SHE HAS THE CROWD AT HER FEET ZTC Being hearing impaired makes Kathy Buckley a one-of-a-kind comedian

For years comedian Kathy Buckley could not hear the laughs.

They were out there, somewhere beyond the edge of the stage. They were there from the moment she first stepped before an audience wearing a giant, plastic hand cupped to her ear and asked why modern medical technology could not devise a more sophisticated hearing aid.


She could feel the laughs in her feet, in the vibrations of the stage. But she could not hear them.

Ms. Buckley, billed as the first hearing-impaired comedian to achieve national recognition, heard the laughs yesterday at Anne Arundel Community College, where she was the featured speaker in observance of National Disability Awareness Day. In the audience at the Pascal Center for Performing Arts were people in wheelchairs and a contingent of hearing-impaired people who followed Ms. Buckley's banter through a sign-language interpreter.


And thanks to the computerized hearing aid she has used for more than two years, she could hear them all laugh.

"The first time I heard it, it was a tough show to get through," Ms. Buckley said after her hour-long performance. "I just wanted to stand there and cry."

Ms. Buckley, who has appeared at the Kennedy Center and on national television, has since grown accustomed to hearing laughter. In clubs, concerts halls and college campuses across the country, she has been delighting audiences and delivering an inspirational message for the disabled as well as the able-bodied: "There's only one disability in the whole world and that is your attitude."

Well, all right, there is one other thing: "Being sexually frustrated is my handicap. I haven't had a date in three years. I don't know if it's because I haven't heard the phone ring."

But then, if a guy gets amorous and tries kissing her on the ear, he's liable to get electrocuted.

That's her joke, but who knows. It could happen. Most every other awful event that could strike an individual human soul has befallen Ms. Buckley. And in the tradition of stand-up, she stalks comedy at its tragic roots.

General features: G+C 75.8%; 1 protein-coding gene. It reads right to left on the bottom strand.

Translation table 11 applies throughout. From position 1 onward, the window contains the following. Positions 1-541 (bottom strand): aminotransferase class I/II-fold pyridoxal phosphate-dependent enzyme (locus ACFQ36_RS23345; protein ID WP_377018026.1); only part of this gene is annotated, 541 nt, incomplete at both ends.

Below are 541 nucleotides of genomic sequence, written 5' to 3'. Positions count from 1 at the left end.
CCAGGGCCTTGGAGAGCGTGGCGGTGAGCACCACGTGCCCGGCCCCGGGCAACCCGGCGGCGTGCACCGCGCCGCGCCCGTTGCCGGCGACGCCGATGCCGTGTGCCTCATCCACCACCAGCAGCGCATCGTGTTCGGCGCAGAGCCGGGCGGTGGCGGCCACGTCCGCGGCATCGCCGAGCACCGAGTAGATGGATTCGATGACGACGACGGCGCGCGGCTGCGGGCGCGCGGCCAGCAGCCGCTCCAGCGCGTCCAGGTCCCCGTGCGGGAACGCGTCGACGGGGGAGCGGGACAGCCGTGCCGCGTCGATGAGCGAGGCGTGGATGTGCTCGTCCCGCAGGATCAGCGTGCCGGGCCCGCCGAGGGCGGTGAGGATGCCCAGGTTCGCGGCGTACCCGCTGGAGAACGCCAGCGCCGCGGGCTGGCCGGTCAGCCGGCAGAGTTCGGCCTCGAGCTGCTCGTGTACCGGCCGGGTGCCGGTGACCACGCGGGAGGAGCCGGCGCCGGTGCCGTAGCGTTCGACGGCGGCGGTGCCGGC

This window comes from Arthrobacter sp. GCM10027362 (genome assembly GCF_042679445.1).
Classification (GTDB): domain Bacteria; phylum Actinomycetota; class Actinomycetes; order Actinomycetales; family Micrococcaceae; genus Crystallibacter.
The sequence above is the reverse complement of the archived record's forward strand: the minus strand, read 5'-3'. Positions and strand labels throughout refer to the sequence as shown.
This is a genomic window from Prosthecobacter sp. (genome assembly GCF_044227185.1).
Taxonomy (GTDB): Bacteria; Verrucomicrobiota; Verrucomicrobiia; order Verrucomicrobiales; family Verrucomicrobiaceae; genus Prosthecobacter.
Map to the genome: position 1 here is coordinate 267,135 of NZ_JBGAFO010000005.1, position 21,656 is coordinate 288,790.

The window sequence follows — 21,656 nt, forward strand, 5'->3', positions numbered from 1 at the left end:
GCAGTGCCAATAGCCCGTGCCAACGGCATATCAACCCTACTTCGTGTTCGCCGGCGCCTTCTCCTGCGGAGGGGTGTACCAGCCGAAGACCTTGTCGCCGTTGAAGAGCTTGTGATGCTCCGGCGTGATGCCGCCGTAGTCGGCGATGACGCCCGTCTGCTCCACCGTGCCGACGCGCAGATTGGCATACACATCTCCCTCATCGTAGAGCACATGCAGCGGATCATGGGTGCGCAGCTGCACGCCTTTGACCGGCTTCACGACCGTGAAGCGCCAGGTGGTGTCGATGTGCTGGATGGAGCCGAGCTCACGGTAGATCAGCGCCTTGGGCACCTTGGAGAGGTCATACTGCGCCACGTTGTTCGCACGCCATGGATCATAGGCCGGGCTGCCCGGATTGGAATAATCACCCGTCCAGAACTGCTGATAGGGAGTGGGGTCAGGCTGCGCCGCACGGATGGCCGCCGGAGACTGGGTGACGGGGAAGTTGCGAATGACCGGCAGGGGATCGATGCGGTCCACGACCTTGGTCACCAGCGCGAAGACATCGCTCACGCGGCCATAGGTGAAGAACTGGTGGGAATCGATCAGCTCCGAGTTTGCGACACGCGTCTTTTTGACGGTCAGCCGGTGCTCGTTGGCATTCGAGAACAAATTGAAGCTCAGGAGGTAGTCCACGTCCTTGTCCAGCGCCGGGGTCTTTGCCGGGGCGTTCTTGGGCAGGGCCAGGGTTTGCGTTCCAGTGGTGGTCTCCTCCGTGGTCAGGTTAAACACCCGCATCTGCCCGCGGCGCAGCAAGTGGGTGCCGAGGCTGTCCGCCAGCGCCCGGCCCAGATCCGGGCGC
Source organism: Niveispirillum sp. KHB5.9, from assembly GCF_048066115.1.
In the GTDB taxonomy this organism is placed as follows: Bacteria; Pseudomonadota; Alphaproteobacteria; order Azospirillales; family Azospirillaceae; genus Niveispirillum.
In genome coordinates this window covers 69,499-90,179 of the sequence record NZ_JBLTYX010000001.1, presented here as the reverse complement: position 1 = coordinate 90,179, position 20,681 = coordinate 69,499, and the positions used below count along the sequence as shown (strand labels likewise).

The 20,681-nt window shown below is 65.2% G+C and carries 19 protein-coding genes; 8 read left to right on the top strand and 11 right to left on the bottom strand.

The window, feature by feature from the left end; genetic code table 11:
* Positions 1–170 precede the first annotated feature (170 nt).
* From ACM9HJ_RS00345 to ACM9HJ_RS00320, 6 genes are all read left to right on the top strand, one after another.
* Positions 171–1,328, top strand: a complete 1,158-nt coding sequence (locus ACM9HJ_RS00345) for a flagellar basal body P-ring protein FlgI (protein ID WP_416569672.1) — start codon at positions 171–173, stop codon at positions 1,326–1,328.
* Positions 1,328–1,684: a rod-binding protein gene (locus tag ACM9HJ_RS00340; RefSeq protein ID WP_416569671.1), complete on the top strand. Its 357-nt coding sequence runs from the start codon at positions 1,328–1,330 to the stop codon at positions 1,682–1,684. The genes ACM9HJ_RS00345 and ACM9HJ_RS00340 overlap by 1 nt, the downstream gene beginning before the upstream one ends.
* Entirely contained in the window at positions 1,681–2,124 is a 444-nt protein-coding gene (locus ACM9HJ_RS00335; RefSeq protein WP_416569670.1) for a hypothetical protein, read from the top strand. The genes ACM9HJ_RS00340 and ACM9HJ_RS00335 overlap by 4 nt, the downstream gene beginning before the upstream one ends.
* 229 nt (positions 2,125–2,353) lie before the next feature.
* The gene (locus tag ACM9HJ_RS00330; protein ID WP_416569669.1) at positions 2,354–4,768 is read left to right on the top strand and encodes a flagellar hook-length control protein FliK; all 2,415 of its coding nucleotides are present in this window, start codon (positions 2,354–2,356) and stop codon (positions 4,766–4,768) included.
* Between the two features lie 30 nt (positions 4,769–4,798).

"It took me 13 years of speech therapy to learn how to talk so people can understand me," she told her audience. "Now everyone thinks I'm from New York."

She's not. Born outside Cleveland 39 years ago, Ms. Buckley was diagnosed as mentally retarded when she was a girl. The doctors told her parents she had spinal meningitis and would not grow taller than 5-foot-2, and they said she'd be a "slow learner."


"It took them years to find out I was just hearing impaired," the 6-foot-tall Ms. Buckley told the audience. "And they called me slow."

She learned to speak and to read lips, in part because her family refused to accept her disability and refused to learn sign language. The alienation she felt at home was worse outside, in the world of other children. She would offer them stolen money, stolen candy, anything to win their friendship.

"Musical chairs, there's a game for a deaf child," she cracked. "I'm probably the only 5-year-old who got whiplash watching the stupid needle" on the record player.

The hearing impairment was just the beginning, and it is only the most obvious hurdle Ms. Buckley has had to leap in her quest to accept herself and enjoy her life. She tells her audience she suffered childhood sexual abuse and as a teen-ager attempted suicide.

At 20, Ms. Buckley, who now lives in North Hollywood, Calif., was run over by a Jeep on a beach and spent the next two years in and out of a wheelchair, paralyzed by pain.

"The hardest thing about being deaf and in a wheelchair is you endup reading nose hairs all the time."


At 27, she was diagnosed with cancer and underwent surgery. When doctors recommended a second operation because they suspected more cancer, she refused. It was a matter of taking control of her own life, she said. She's been free of cancer for 10 years now.

She found her calling in comedy more than four years ago in California at a stand-up comedy contest staged as a benefit for people with cerebral palsy. She was always wisecracking, and her friends dared her to try her jokes on an audience. After studying videotapes of comedians, she decided to give it a shot.

In the competition with many more experienced comedians, she finished fourth. She was a hit. They laughed. She could feel it in her feet.